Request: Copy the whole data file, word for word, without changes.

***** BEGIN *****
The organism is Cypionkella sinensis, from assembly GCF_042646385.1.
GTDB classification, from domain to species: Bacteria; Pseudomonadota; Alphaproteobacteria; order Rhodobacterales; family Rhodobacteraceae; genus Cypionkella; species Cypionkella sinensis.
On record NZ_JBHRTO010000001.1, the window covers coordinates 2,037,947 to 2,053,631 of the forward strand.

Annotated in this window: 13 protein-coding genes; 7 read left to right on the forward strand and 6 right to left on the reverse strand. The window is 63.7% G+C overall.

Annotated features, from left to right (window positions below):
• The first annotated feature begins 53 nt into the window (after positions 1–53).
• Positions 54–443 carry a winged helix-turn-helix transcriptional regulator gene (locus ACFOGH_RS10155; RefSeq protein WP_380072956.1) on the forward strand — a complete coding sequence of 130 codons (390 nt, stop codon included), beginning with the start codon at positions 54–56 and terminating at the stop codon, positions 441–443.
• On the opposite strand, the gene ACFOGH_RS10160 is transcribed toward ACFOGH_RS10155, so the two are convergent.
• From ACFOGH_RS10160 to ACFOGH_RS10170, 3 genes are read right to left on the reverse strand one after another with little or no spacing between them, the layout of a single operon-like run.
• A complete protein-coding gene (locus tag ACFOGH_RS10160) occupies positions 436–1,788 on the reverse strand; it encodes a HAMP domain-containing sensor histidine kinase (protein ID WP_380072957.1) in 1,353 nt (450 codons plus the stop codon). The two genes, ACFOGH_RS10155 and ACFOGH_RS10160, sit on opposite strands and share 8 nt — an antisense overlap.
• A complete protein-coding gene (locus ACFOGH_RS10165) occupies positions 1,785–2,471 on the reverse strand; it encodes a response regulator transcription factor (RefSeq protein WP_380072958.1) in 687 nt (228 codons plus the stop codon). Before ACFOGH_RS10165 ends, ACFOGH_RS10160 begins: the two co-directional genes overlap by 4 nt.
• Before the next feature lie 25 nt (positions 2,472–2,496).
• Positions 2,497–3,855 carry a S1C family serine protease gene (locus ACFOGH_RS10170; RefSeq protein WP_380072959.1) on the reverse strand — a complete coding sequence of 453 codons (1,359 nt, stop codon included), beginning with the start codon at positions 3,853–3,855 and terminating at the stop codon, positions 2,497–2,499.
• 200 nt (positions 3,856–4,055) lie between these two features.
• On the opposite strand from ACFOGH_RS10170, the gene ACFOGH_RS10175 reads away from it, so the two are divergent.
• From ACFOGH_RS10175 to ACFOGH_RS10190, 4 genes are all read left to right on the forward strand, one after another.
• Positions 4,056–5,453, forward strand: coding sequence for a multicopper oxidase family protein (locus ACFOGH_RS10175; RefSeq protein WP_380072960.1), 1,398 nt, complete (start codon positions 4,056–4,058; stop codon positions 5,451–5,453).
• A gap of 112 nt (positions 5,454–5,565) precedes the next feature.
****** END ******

The organism is Cypionkella sinensis, from assembly GCF_042646385.1.
GTDB classification, from domain to species: Bacteria; Pseudomonadota; Alphaproteobacteria; order Rhodobacterales; family Rhodobacteraceae; genus Cypionkella; species Cypionkella sinensis.
On record NZ_JBHRTO010000001.1, the window covers coordinates 2,037,947 to 2,053,631 of the forward strand.

Annotated in this window: 13 protein-coding genes; 7 read left to right on the forward strand and 6 right to left on the reverse strand. The window is 63.7% G+C overall.

Annotated features, from left to right (window positions below):
• The first annotated feature begins 53 nt into the window (after positions 1–53).
• Positions 54–443 carry a winged helix-turn-helix transcriptional regulator gene (locus ACFOGH_RS10155; RefSeq protein WP_380072956.1) on the forward strand — a complete coding sequence of 130 codons (390 nt, stop codon included), beginning with the start codon at positions 54–56 and terminating at the stop codon, positions 441–443.
• On the opposite strand, the gene ACFOGH_RS10160 is transcribed toward ACFOGH_RS10155, so the two are convergent.
• From ACFOGH_RS10160 to ACFOGH_RS10170, 3 genes are read right to left on the reverse strand one after another with little or no spacing between them, the layout of a single operon-like run.
• A complete protein-coding gene (locus tag ACFOGH_RS10160) occupies positions 436–1,788 on the reverse strand; it encodes a HAMP domain-containing sensor histidine kinase (protein ID WP_380072957.1) in 1,353 nt (450 codons plus the stop codon). The two genes, ACFOGH_RS10155 and ACFOGH_RS10160, sit on opposite strands and share 8 nt — an antisense overlap.
• A complete protein-coding gene (locus ACFOGH_RS10165) occupies positions 1,785–2,471 on the reverse strand; it encodes a response regulator transcription factor (RefSeq protein WP_380072958.1) in 687 nt (228 codons plus the stop codon). Before ACFOGH_RS10165 ends, ACFOGH_RS10160 begins: the two co-directional genes overlap by 4 nt.
• Before the next feature lie 25 nt (positions 2,472–2,496).
• Positions 2,497–3,855 carry a S1C family serine protease gene (locus ACFOGH_RS10170; RefSeq protein WP_380072959.1) on the reverse strand — a complete coding sequence of 453 codons (1,359 nt, stop codon included), beginning with the start codon at positions 3,853–3,855 and terminating at the stop codon, positions 2,497–2,499.
• 200 nt (positions 3,856–4,055) lie between these two features.
• On the opposite strand from ACFOGH_RS10170, the gene ACFOGH_RS10175 reads away from it, so the two are divergent.
• From ACFOGH_RS10175 to ACFOGH_RS10190, 4 genes are all read left to right on the forward strand, one after another.
• Positions 4,056–5,453, forward strand: coding sequence for a multicopper oxidase family protein (locus ACFOGH_RS10175; RefSeq protein WP_380072960.1), 1,398 nt, complete (start codon positions 4,056–4,058; stop codon positions 5,451–5,453).
• A gap of 112 nt (positions 5,454–5,565) precedes the next feature.